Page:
One of the activities at UVTO is a community garden area. Raised beds, raised 24 inches and 4 x 8 feet in size. Everything is grown here, all kinds of vegetables, every flower. When I arrived here 6 years ago, they let me have one 4 x 8 foot raised bed which allowed me to grow 18 full sized dahlias. Note my one raised bed with 18 stakes, all labelled, with a drip irrigation system. I also asked permission to build a long 10 foot raised bed, seen on the right against the perimeter cyclone fence. Continued begging allowed me to place twelve 15 gallon pots against the inside of the fence, which are staked and labelled also. All contained tubers. Finally, in 2016, I asked permission to place eighteen 25 gallon pots along the outside of the fence. I can grow 2 full sized dahlias in each 25 gallon pot. This allowed me to grow a total of 60-65 plants and enough blooms to share with our community. Each Monday, during the blooming season, which is from June 1 thru Halloween, I cut enough blooms to spread 13 bouquets throughout our facility. One for my wife, one for the reception desk, one for the skilled nursing desk, and one for the assisted living desk. The other 10 bouquets are smaller and I ask the nurses to give those to patients who seemed most depressed. 5 months, 20 Mondays, a total of 260 bouquets every year. I have had a lot of fun and I have become known as the Dahlia King on campus.
2018 was a terrible dahlia year for me. Despite placing 2 inch wide copper tape around the perimeter of all of my plants something was eating them. And it wasn’t snails. It took some time to discover the problem. Our campus is 65 acres wide. It is in the shape of a giant doughnut. The 30 acres of “doughnut hole” was our permanent riparian habitat or greenbelt. It has lots of trees and scrubs. The local fire department suddenly considered it a “fire danger” and ordered ownership to cut, trim, and plow. This displaced all of the animal habitat such as ground squirrels, rats, and raccoons, etc. They needed food and shelter and they found our garden area. In my case it was the delicious dahlia plants. The ground squirrels ate all of my plants to the ground!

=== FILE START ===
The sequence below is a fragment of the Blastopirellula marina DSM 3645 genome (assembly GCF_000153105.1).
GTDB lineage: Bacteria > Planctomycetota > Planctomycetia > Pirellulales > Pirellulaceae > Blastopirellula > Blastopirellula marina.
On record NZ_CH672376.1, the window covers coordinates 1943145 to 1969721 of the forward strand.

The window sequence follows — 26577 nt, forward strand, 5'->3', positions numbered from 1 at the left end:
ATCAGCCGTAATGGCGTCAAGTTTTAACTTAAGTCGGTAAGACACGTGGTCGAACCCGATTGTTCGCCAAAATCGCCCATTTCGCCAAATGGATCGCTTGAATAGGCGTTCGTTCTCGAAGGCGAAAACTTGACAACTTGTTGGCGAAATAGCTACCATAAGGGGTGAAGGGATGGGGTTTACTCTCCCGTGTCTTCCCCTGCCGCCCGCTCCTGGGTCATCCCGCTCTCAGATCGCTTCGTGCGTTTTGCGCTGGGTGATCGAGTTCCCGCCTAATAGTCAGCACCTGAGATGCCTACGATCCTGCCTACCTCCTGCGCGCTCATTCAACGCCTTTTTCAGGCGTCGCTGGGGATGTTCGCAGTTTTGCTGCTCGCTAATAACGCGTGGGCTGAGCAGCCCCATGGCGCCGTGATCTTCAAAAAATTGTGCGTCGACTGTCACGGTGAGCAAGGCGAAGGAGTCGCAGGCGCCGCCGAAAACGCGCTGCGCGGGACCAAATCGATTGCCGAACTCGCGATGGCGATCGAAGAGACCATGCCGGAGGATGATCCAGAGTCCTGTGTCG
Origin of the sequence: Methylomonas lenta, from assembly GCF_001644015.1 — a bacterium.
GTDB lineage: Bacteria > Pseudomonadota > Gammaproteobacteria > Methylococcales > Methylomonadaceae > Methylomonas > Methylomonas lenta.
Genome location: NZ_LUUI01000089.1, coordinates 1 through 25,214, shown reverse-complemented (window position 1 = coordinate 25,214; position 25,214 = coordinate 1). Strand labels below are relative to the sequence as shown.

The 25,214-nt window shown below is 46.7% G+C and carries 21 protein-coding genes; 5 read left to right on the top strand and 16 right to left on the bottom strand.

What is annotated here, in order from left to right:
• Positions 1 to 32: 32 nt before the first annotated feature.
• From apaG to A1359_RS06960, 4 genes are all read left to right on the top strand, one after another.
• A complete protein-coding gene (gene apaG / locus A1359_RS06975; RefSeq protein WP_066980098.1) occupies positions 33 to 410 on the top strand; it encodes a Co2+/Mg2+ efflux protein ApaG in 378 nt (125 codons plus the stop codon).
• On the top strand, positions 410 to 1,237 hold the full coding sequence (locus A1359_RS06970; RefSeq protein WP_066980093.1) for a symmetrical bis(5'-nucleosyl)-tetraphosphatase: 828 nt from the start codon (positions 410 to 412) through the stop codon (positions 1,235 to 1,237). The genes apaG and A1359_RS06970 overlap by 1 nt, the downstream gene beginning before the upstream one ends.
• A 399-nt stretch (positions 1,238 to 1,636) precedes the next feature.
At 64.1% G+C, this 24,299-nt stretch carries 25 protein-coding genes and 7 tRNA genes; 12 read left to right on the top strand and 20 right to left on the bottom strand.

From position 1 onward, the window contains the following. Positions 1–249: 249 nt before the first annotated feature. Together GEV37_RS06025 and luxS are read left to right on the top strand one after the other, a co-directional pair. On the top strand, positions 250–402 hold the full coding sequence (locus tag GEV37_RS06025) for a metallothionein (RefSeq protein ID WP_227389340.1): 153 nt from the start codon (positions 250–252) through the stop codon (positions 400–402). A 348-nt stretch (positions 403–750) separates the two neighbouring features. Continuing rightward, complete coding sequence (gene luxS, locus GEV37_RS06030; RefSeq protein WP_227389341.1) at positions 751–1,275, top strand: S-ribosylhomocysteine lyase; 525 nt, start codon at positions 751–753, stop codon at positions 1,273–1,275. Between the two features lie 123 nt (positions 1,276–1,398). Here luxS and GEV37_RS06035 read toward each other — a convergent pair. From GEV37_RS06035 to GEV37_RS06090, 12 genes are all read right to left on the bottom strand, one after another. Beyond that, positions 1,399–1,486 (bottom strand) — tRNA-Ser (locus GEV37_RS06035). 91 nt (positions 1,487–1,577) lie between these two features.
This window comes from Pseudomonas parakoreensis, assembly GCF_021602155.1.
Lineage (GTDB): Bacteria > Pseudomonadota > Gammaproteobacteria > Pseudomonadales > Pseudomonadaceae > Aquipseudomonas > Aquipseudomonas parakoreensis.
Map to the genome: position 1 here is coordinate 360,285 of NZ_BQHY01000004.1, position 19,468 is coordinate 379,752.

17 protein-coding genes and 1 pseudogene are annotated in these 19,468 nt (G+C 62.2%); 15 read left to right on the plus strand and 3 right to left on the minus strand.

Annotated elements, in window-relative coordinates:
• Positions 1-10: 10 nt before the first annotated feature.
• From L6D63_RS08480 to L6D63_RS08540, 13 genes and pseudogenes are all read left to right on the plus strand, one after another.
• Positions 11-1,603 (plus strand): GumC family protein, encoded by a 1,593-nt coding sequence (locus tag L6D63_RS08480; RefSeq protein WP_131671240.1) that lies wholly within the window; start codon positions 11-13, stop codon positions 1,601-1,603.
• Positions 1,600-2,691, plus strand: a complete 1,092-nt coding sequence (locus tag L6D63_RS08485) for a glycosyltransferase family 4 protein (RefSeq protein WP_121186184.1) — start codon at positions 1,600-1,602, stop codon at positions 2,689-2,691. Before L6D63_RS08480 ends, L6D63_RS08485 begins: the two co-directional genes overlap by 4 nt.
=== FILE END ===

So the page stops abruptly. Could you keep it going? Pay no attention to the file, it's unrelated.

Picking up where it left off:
No plants, no blooms. For 2 years I just grumbled. I then went across the street to Cal Lutheran University where they also have a garden. I spoke to the head gardener and he took me into his garden. He also had a perimeter cyclone fence and it was covered with poisoned ground squirrel traps. 150 of them. He told me that it took him 3 years before he could grow anything by diminishing the ground squirrel population. On our campus I heard many complaints of displaced rats eating the insulation off of automobile wiring costing $5000 a car for repair.
Optimistic, I went to the internet and found EUREKA!! Ultrasonic squirrel repellers. These are solar powered –necessary because our garden area has no electricity. These units have motion detectors. When motion is detected the units spring to life and bathe the immediate area with high intensity ultra sonic noise that drives critters away. I purchased 4 of these units, fastened them 12 feet apart on the cyclone fence nearest to my plants. My plants are located directly against the inside and outside of the fence. All of the units have replaceable rechargeable batteries. I have 18 25-gallon pots with chicken wire to discourage climbing. On the cyclone fence I have mounted 4 ultrasound squirrel repellers, approximately 12 feet apart. The window on top is the solar panel. The 2 green knobs of the bottom are sensitivity switches for detection and ultrasound broadcast; both are full on for maximum effect. Twin ultrasound speakers are above. The 3 white plastic lights are motion detectors.
These units cost $30 on Amazon.
The only way to test my arrangement is to plant dahlias and observe. I contacted Stonehouse Dahlias of Utah and ordered 62 rooted cuttings to obtain early blooms and to test the squirrel repellers as soon as possible. As of this writing I have planted 58 of the cuttings. They have been planted for 9 days and so far no squirrel evidence. However, I have decided that if this plan fails I will retire from dahlia growing. Sad…….I am on edge a bit as I write this. I have lost over $1000 in dahlia costs, fertilizer, etc. during the past 2 years. That is enough. Go repellers! Go!